A process-oriented Los Angeles artist who works in a variety of media, Sam Falls has transformed Downtown Brooklyn’s MetroTech Commons into a playground for his interactive art. Exploring the passage of time through light and color, Falls displays several sculptural works that are activated by the viewer and will physically alter over time. His Untitled (Thermochromic bench), for example, changes color due to heat generated by sitters or the intensity of sunlight. A maze has been painted with multicolored layers of powder-coated aluminum; one side has protective UV coating while the other doesn’t, so that the piece will partially fade from exposure. But as it does, another layer of paint will eventually emerge and regenerate the original color. A set of teeter-totters feature geometric forms that collect rainwater, thus changing the distribution of weight. A giant wind chime is too big for an ordinary breeze to move it, so visitors do the job instead by pushing the chimes around. A more solitary experience is provided by a pair of white, aluminum shelters with tiny entrances and stained-glass skylights. The ambience within each of these “light rooms,” as the artist calls them, will change with the weather. Playful and thought-provoking, these laboratories of fun seek to engage the curious child inside all of us.—Paul Laster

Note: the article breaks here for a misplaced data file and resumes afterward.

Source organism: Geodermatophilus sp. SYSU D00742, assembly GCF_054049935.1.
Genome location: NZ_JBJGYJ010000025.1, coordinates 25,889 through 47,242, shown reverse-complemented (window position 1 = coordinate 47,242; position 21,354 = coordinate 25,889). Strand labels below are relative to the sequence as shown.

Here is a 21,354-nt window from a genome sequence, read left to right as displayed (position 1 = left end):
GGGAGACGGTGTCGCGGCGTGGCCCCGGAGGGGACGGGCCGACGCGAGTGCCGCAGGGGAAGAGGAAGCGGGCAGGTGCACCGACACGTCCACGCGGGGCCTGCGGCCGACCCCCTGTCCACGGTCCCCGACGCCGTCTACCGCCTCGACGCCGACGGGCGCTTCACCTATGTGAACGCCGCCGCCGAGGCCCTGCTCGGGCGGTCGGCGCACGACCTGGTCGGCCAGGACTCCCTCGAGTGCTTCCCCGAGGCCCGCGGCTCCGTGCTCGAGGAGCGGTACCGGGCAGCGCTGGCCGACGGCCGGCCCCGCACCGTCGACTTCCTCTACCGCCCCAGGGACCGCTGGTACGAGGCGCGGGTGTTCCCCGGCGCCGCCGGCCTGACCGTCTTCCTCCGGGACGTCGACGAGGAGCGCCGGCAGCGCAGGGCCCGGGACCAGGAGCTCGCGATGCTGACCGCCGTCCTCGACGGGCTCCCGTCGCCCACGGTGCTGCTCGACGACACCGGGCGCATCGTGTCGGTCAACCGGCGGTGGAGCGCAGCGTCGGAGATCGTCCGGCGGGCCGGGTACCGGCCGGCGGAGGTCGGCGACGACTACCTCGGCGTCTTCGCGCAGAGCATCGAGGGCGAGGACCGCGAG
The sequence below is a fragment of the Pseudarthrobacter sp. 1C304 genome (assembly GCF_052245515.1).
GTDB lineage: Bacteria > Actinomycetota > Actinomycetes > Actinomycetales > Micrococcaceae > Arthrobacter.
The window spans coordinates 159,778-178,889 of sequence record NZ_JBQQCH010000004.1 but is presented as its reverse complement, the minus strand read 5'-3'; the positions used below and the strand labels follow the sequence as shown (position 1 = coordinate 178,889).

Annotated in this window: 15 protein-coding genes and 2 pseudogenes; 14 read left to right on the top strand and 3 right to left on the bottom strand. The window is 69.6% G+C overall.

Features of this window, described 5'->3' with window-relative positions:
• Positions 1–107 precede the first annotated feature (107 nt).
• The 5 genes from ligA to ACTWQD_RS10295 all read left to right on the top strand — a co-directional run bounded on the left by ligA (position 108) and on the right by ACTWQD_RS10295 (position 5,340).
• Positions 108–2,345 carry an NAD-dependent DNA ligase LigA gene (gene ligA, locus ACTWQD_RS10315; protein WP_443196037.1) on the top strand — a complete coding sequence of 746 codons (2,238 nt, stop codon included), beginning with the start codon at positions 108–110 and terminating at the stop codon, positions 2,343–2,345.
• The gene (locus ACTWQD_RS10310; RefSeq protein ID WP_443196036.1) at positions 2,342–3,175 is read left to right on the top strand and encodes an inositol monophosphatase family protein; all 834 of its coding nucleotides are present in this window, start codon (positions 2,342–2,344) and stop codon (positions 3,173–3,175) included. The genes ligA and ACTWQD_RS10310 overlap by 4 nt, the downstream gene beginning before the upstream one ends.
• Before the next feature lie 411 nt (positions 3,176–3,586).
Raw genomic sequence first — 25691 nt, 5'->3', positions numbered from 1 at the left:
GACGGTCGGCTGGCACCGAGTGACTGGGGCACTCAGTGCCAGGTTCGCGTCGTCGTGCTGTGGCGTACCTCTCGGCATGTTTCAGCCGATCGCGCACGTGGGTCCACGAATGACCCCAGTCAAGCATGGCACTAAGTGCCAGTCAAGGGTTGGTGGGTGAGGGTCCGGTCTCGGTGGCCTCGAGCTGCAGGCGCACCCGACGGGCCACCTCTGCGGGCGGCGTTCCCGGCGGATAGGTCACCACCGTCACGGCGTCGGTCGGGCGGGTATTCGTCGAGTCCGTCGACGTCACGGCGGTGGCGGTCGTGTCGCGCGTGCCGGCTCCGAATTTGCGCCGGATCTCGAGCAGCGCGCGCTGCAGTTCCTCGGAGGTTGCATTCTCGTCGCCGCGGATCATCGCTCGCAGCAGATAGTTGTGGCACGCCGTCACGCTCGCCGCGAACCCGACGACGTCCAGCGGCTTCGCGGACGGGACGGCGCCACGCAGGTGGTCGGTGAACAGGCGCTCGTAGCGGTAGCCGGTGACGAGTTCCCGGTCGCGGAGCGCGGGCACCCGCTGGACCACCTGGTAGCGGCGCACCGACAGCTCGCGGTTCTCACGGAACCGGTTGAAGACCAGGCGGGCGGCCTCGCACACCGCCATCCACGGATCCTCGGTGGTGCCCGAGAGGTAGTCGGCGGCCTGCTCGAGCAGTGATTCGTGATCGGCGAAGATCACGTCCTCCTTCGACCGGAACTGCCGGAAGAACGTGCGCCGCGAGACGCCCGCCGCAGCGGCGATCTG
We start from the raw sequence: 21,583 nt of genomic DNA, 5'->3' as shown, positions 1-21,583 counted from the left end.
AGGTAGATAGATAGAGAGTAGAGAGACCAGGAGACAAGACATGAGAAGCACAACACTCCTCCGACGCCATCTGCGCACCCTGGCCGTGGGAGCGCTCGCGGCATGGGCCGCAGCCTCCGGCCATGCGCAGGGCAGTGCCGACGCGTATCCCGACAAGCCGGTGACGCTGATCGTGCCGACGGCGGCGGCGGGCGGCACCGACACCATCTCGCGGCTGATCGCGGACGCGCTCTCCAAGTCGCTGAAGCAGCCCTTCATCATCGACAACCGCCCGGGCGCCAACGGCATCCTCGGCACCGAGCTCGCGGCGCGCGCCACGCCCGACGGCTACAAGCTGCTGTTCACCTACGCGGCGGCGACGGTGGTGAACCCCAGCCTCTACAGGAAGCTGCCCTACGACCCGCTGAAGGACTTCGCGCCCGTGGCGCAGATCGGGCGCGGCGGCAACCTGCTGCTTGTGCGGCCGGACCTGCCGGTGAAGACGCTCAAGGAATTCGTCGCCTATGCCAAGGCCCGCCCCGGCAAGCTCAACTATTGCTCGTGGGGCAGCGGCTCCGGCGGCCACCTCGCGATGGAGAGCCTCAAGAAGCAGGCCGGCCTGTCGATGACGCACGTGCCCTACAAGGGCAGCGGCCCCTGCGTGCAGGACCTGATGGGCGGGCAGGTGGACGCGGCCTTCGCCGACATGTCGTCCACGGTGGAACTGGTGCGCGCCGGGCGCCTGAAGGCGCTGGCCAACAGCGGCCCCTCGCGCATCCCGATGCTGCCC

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Public Art Fund at MetroTech Center Commons, Downtown Until Friday May 29 2015 Free

Comedy at the Knitting Factory

Critics' pick

The smooth and delightfully understated Hannibal Buress—who fans will recognize as Broad City's Lincoln—introduces fellow stand-ups.

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Knitting Factory, Williamsburg Until Sunday December 27 2015 Free

Kenny Rivero, "I Can Love You Better"